One of the most common (and most overlooked) pieces of writing advice is to use the five senses.
This month I’m going to use the five weekly writing prompts to encourage you to get more sensory detail into your writing by focusing on one sense per week.
Write a story in which a non-assertive character is stuck in a situation with other people who know less than they do and keep proposing the wrong solution to a problem. Make as many of your descriptions and metaphors smell-based as possible.
- The reason I’m starting with smell is because it’s so evocative and so closely related to our sense of memory.
- Allow your characters to make associations between scents and memories. Do it in thought AND conversation
- It’s natural for us to want to describe how a thing or a person looks, but in this story you’re going to put scent first. Is someone a smoker? (Is the lingering scent in the conference room a particular brand of smoke? The one your main character’s domineering mother used to smoke? How does that make them feel, and act?) Does their boss wear a heavy, dramatic perfume, or smell of a citrus soap? What associations do those things have?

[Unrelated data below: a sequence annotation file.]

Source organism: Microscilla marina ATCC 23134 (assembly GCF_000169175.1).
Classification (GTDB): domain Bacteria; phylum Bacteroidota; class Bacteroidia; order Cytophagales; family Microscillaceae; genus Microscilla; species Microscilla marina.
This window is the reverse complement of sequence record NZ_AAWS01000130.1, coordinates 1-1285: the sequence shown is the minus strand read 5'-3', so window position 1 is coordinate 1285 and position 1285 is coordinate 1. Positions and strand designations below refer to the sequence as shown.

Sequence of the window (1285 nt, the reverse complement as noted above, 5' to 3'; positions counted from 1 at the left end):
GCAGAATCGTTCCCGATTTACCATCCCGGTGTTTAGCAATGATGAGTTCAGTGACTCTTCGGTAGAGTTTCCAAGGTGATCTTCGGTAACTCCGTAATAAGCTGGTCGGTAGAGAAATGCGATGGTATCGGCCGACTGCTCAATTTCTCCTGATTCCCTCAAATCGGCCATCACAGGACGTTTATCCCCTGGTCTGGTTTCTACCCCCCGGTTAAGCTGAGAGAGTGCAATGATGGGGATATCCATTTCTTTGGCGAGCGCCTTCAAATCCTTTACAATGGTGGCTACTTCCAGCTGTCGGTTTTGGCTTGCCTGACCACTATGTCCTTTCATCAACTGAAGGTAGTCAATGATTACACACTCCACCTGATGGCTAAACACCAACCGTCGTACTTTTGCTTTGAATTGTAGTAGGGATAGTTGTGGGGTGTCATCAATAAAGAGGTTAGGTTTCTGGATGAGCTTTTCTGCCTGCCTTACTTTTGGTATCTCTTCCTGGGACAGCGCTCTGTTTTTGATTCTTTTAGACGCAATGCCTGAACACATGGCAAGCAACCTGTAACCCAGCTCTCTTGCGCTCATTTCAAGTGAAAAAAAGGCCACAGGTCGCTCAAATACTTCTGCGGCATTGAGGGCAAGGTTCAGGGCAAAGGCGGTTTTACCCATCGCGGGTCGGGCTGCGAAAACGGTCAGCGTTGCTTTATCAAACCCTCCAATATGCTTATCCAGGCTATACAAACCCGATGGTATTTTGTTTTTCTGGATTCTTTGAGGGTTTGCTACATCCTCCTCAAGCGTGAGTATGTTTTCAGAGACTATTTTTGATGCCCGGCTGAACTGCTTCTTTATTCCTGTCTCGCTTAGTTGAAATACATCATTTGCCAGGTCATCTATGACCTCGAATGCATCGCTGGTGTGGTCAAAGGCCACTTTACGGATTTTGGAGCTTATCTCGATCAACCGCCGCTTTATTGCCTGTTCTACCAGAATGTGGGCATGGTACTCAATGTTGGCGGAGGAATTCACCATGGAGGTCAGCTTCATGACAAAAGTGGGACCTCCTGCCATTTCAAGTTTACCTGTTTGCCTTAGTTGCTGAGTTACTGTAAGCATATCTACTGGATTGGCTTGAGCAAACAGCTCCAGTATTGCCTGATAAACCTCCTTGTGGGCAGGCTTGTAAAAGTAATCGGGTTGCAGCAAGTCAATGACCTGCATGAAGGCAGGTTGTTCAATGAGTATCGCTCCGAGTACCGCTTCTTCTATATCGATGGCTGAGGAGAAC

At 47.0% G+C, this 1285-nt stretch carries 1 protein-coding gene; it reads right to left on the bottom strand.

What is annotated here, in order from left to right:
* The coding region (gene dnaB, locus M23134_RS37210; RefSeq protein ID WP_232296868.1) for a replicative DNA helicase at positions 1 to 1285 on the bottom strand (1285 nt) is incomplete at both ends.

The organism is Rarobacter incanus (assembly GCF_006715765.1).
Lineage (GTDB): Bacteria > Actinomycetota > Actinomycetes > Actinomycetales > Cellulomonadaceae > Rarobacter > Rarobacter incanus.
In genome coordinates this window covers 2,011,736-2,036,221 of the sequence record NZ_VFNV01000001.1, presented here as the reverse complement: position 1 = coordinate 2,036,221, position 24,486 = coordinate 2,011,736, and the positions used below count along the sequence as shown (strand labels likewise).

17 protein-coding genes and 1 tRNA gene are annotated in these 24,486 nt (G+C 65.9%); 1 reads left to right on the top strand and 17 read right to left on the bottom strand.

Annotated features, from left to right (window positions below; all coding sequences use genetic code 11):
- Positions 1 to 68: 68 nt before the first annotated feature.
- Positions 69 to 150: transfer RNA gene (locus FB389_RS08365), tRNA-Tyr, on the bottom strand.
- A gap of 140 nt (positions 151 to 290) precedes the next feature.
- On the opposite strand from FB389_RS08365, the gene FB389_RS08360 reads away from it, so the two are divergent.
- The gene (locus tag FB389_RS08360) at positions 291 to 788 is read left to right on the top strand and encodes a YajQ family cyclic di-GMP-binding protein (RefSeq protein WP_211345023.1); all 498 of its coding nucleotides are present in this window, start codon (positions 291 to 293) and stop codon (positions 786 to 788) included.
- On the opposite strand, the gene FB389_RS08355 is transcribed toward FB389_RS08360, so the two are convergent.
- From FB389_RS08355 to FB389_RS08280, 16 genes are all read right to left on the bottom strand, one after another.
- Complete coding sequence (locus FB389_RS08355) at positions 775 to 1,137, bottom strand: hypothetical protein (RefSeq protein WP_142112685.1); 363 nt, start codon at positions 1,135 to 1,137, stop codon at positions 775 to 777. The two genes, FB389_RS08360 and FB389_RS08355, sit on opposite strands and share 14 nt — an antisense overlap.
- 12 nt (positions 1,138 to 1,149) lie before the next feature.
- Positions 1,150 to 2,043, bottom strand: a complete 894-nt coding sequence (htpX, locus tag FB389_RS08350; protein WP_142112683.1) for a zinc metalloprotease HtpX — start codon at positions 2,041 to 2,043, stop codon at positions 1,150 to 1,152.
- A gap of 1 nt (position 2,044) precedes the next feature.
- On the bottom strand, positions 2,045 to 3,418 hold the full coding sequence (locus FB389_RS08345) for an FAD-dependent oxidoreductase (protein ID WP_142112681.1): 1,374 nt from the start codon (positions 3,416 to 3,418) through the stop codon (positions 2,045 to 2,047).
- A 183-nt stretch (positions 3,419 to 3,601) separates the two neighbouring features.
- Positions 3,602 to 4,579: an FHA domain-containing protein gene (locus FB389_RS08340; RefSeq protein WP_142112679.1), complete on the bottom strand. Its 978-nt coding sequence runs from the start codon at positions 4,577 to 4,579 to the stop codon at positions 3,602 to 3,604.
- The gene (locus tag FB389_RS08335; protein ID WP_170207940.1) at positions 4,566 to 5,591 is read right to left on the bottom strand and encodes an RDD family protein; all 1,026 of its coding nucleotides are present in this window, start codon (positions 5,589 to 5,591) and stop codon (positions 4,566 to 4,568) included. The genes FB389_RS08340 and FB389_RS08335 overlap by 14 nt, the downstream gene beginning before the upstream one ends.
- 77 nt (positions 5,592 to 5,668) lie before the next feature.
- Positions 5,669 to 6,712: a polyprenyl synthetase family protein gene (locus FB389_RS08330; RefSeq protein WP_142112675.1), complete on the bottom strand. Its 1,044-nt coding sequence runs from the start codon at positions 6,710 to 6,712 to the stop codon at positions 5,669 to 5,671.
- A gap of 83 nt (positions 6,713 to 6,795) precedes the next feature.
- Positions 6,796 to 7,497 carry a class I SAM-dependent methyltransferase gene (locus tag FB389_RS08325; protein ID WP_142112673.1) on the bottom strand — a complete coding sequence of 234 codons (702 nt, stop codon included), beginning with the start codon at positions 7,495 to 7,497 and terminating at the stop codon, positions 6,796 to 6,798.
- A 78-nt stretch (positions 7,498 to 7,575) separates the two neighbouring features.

Don’t worry about overdoing it. This is an exercise (if you end up liking this story and want to revise it, you can always revise out the over-reliance on smell-metaphors!)
Notice how often you reach for descriptors based in senses other than smell. Carry that awareness into your other writing this week.
If you share you story somewhere (and here’s why you might not want to) post a link here so we can come and read it.
Leave a comment to let us know what you wrote about today, and how it went!
Discussion: Was it easy or awkward for you to concentrate on the sense of smell? What did you discover?